A Chat with Stacey Jacobs from TidyMe

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Gen caught up with Stacey Jacobs, founder of TidyMe.

After getting a taste of the startup landscape back in 2009 when Stacey was interviewing for (then) fledgling startups like Waze and Shapeways for Contagious Magazine in London, she decided startups were where she wanted to be. Fast paced environment + technology… Stacey was sold. 

Stacey left to join a fashion tech startup using data to predict and analyse trends in real-time. It was the start of the tech boom in London, where she shared a warehouse space on Silicon Roundabout. It was exciting, and fun. 

After returning to Sydney, Stacey helped to launch and build General Assembly Australia into a team of 15 locally over 18 months. In that time, the company globally grew to a team of around 300 and developed into the education company that it is today, one having a major impact on its students lives - something that she got to witness first hand.

Which led her to where she is now. After finding that there was no simple way to book a reputable cleaner online in Australia, Stacey saw an opportunity. she quit her job to build Tidy Me - giving our customers access to professional, vetted cleaners in seconds. In just over 2 years, TidyMe have cleaned over 25,000 homes. 

After initially bootstrapping Tidy Me, Stacey raised $750K through Airtree VC in March 2015 allowing her to build out the team working across Product, Marketing and Operations. They used the investment to accelerate the growth of the two sided marketplace, creating the best quality network of cleaners, powered by technology built to maximise efficiency and improve utilisation.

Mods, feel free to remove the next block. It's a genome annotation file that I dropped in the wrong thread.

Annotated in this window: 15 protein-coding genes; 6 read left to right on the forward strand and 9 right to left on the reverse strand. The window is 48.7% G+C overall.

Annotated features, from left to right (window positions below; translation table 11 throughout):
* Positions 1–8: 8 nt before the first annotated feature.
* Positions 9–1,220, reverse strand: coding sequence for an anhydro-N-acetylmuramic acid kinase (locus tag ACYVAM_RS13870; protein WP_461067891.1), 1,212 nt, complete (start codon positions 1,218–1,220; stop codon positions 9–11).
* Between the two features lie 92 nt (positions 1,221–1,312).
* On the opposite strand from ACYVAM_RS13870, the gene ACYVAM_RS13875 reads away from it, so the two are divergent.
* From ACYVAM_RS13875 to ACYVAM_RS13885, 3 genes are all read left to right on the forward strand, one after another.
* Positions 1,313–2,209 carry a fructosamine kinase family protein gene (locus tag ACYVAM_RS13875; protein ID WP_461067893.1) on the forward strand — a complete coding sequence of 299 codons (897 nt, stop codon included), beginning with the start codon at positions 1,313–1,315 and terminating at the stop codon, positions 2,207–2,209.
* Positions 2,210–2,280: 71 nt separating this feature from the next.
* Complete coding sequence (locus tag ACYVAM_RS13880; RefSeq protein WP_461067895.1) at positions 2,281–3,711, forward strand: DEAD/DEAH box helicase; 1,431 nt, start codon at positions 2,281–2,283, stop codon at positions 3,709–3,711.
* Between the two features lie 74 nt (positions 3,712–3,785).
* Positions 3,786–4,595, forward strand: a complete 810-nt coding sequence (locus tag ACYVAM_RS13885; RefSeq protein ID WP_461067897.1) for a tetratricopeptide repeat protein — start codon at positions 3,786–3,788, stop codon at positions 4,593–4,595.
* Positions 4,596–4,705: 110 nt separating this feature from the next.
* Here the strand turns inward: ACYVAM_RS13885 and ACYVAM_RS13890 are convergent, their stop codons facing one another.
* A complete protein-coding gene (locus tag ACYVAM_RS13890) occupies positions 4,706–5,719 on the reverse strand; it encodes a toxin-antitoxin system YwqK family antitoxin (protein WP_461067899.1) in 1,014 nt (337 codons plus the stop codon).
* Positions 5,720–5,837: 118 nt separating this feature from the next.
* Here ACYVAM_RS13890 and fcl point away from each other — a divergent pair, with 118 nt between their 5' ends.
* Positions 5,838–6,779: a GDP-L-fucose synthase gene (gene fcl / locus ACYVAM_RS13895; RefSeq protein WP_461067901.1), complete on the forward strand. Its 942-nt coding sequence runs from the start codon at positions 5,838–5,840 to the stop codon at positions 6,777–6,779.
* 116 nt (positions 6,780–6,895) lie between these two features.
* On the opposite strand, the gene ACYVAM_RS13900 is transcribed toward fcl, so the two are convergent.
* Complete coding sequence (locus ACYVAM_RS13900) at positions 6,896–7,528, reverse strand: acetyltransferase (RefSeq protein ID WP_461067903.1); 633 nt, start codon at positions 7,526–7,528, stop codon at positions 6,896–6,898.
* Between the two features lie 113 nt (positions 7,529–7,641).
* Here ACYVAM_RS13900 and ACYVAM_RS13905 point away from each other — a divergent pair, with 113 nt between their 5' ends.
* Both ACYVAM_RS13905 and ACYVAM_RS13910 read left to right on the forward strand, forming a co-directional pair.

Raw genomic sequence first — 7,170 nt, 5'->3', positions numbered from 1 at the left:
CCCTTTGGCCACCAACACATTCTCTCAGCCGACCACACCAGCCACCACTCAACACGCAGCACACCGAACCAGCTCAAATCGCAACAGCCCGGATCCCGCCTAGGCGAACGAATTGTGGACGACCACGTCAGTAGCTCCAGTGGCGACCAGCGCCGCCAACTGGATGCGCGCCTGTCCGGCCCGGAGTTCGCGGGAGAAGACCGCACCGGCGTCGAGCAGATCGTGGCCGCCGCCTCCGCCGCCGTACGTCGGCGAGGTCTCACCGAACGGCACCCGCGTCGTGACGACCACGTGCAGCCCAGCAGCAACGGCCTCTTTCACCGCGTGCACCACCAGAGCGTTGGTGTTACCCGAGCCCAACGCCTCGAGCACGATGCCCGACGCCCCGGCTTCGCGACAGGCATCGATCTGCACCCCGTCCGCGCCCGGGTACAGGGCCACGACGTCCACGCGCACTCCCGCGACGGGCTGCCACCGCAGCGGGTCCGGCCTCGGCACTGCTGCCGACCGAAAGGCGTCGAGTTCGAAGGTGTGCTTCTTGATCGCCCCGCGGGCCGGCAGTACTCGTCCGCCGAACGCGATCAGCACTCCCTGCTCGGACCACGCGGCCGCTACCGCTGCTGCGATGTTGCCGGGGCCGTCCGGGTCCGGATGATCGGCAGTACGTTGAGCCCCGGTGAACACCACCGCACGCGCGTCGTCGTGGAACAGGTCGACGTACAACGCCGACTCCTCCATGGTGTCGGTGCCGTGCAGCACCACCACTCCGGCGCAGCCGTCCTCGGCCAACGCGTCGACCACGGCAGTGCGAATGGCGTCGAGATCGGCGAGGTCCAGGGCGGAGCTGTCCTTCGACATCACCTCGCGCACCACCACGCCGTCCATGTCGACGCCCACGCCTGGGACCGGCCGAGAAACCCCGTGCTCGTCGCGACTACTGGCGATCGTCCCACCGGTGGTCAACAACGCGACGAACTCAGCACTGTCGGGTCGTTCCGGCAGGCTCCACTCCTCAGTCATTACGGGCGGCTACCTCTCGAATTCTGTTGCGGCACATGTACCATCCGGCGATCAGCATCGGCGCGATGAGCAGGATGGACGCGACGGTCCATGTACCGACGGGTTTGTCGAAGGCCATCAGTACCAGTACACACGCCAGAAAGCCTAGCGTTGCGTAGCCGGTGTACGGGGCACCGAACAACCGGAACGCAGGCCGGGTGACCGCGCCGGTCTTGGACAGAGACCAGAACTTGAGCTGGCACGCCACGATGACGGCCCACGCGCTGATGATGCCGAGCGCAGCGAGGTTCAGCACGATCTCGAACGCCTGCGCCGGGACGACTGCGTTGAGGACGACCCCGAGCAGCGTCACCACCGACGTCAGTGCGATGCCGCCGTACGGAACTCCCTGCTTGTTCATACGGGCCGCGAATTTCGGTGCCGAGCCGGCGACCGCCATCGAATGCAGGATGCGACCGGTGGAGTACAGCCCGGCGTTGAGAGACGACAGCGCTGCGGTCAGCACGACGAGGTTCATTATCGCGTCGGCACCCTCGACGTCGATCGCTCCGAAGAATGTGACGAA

In August 2016, Stacey closed a further round of funding led by Airtree VC and accompanied by The Adcock Group and a selection of private investors. The funding will accelerate our National expansion as we become Australia’s go-to for trusted cleaners.

TidyMe has literally saved marriages. They match customers with one of their TidyMe Crew in their area. They will become your regular cleaner so that they get to know you and the ins and outs of your home.

Watch the video here or look below to read the transcript:

G: Hi guys. I'm here with Stacey from Tidyme. We're going to hear all about how TidyMe got started here in Australia - so over to you Stacey!

S: Hey Gen. Thanks for having me and so you know just to tell you guys a little bit about TidyMe so we're basically a two-sided marketplace connecting our customers with quality cleaners in their local area. So we started out in the residential side of the business and more recently have ventured into commercial and what we call Tidyme Work so yeah that's, that's essentially very brief what TidyMe is.

G: That's awesome. How did you guys get started?

S: Yeah so we so my background is kind of been in startups over in London and then in Sydney I helped launch General Assembly, so I'd always been kind of looking around at different ideas of different things to launch and thought a marketplace would be a really fantastic thing to kind of go into… main reason was because I like the potential to give access opportunity to work for a lot of people so came across this business model of cleaning and also identified in market that there was a really big opportunity and we launched it really bootstrapped initially, we've now been running for about three and a half years fuel the growth and building out the technology platform which was initially really just a basic … at the  backend and leveraging some tools as well to be able to do that.